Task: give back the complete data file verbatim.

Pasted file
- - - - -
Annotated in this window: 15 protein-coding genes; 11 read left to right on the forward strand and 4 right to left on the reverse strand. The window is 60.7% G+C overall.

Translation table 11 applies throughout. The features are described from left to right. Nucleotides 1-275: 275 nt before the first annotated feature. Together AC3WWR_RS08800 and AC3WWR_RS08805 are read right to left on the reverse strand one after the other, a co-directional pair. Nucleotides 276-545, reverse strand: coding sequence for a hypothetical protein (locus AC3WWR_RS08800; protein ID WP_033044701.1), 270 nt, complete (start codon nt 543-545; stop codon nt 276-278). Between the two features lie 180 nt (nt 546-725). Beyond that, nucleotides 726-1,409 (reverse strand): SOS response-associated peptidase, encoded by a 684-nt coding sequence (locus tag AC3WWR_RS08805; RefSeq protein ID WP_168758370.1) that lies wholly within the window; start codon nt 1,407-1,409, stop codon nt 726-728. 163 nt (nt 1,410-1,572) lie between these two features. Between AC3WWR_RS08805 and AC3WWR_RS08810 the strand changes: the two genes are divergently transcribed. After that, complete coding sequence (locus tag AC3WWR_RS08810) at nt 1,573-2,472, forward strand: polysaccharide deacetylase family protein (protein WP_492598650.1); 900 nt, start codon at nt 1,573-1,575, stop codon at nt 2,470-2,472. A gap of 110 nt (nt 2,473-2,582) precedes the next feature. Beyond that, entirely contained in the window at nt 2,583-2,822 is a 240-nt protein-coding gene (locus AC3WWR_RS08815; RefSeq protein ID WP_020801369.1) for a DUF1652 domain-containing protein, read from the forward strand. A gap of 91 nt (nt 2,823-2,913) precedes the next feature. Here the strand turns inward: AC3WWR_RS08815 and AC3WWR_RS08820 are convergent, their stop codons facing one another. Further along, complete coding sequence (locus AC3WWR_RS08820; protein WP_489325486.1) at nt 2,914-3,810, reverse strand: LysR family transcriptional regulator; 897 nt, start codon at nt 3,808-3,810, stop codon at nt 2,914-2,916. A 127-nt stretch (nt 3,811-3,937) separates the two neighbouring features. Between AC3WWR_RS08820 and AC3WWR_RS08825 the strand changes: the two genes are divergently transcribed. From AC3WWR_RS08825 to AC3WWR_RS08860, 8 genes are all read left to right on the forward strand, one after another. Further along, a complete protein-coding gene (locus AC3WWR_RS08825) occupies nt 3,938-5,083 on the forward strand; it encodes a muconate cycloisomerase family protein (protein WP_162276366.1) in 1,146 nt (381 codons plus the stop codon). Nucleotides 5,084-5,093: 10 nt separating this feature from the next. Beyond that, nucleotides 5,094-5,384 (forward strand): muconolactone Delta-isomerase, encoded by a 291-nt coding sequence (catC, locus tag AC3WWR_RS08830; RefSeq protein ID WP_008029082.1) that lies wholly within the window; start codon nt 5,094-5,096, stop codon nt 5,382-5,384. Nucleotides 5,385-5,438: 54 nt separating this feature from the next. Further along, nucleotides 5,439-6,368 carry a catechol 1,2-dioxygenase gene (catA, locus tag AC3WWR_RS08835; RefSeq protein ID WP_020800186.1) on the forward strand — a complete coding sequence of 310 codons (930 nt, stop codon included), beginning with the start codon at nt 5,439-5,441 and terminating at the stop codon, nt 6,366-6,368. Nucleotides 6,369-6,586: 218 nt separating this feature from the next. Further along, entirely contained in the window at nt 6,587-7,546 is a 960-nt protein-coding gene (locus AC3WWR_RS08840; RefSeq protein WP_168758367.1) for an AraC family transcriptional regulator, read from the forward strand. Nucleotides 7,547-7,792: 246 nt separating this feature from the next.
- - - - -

Annotated in this window: 15 protein-coding genes; 11 read left to right on the forward strand and 4 right to left on the reverse strand. The window is 60.7% G+C overall.

Translation table 11 applies throughout. The features are described from left to right. Nucleotides 1-275: 275 nt before the first annotated feature. Together AC3WWR_RS08800 and AC3WWR_RS08805 are read right to left on the reverse strand one after the other, a co-directional pair. Nucleotides 276-545, reverse strand: coding sequence for a hypothetical protein (locus AC3WWR_RS08800; protein ID WP_033044701.1), 270 nt, complete (start codon nt 543-545; stop codon nt 276-278). Between the two features lie 180 nt (nt 546-725). Beyond that, nucleotides 726-1,409 (reverse strand): SOS response-associated peptidase, encoded by a 684-nt coding sequence (locus tag AC3WWR_RS08805; RefSeq protein ID WP_168758370.1) that lies wholly within the window; start codon nt 1,407-1,409, stop codon nt 726-728. 163 nt (nt 1,410-1,572) lie between these two features. Between AC3WWR_RS08805 and AC3WWR_RS08810 the strand changes: the two genes are divergently transcribed. After that, complete coding sequence (locus tag AC3WWR_RS08810) at nt 1,573-2,472, forward strand: polysaccharide deacetylase family protein (protein WP_492598650.1); 900 nt, start codon at nt 1,573-1,575, stop codon at nt 2,470-2,472. A gap of 110 nt (nt 2,473-2,582) precedes the next feature. Beyond that, entirely contained in the window at nt 2,583-2,822 is a 240-nt protein-coding gene (locus AC3WWR_RS08815; RefSeq protein ID WP_020801369.1) for a DUF1652 domain-containing protein, read from the forward strand. A gap of 91 nt (nt 2,823-2,913) precedes the next feature. Here the strand turns inward: AC3WWR_RS08815 and AC3WWR_RS08820 are convergent, their stop codons facing one another. Further along, complete coding sequence (locus AC3WWR_RS08820; protein WP_489325486.1) at nt 2,914-3,810, reverse strand: LysR family transcriptional regulator; 897 nt, start codon at nt 3,808-3,810, stop codon at nt 2,914-2,916. A 127-nt stretch (nt 3,811-3,937) separates the two neighbouring features. Between AC3WWR_RS08820 and AC3WWR_RS08825 the strand changes: the two genes are divergently transcribed. From AC3WWR_RS08825 to AC3WWR_RS08860, 8 genes are all read left to right on the forward strand, one after another. Further along, a complete protein-coding gene (locus AC3WWR_RS08825) occupies nt 3,938-5,083 on the forward strand; it encodes a muconate cycloisomerase family protein (protein WP_162276366.1) in 1,146 nt (381 codons plus the stop codon). Nucleotides 5,084-5,093: 10 nt separating this feature from the next. Beyond that, nucleotides 5,094-5,384 (forward strand): muconolactone Delta-isomerase, encoded by a 291-nt coding sequence (catC, locus tag AC3WWR_RS08830; RefSeq protein ID WP_008029082.1) that lies wholly within the window; start codon nt 5,094-5,096, stop codon nt 5,382-5,384. Nucleotides 5,385-5,438: 54 nt separating this feature from the next. Further along, nucleotides 5,439-6,368 carry a catechol 1,2-dioxygenase gene (catA, locus tag AC3WWR_RS08835; RefSeq protein ID WP_020800186.1) on the forward strand — a complete coding sequence of 310 codons (930 nt, stop codon included), beginning with the start codon at nt 5,439-5,441 and terminating at the stop codon, nt 6,366-6,368. Nucleotides 6,369-6,586: 218 nt separating this feature from the next. Further along, entirely contained in the window at nt 6,587-7,546 is a 960-nt protein-coding gene (locus AC3WWR_RS08840; RefSeq protein WP_168758367.1) for an AraC family transcriptional regulator, read from the forward strand. Nucleotides 7,547-7,792: 246 nt separating this feature from the next.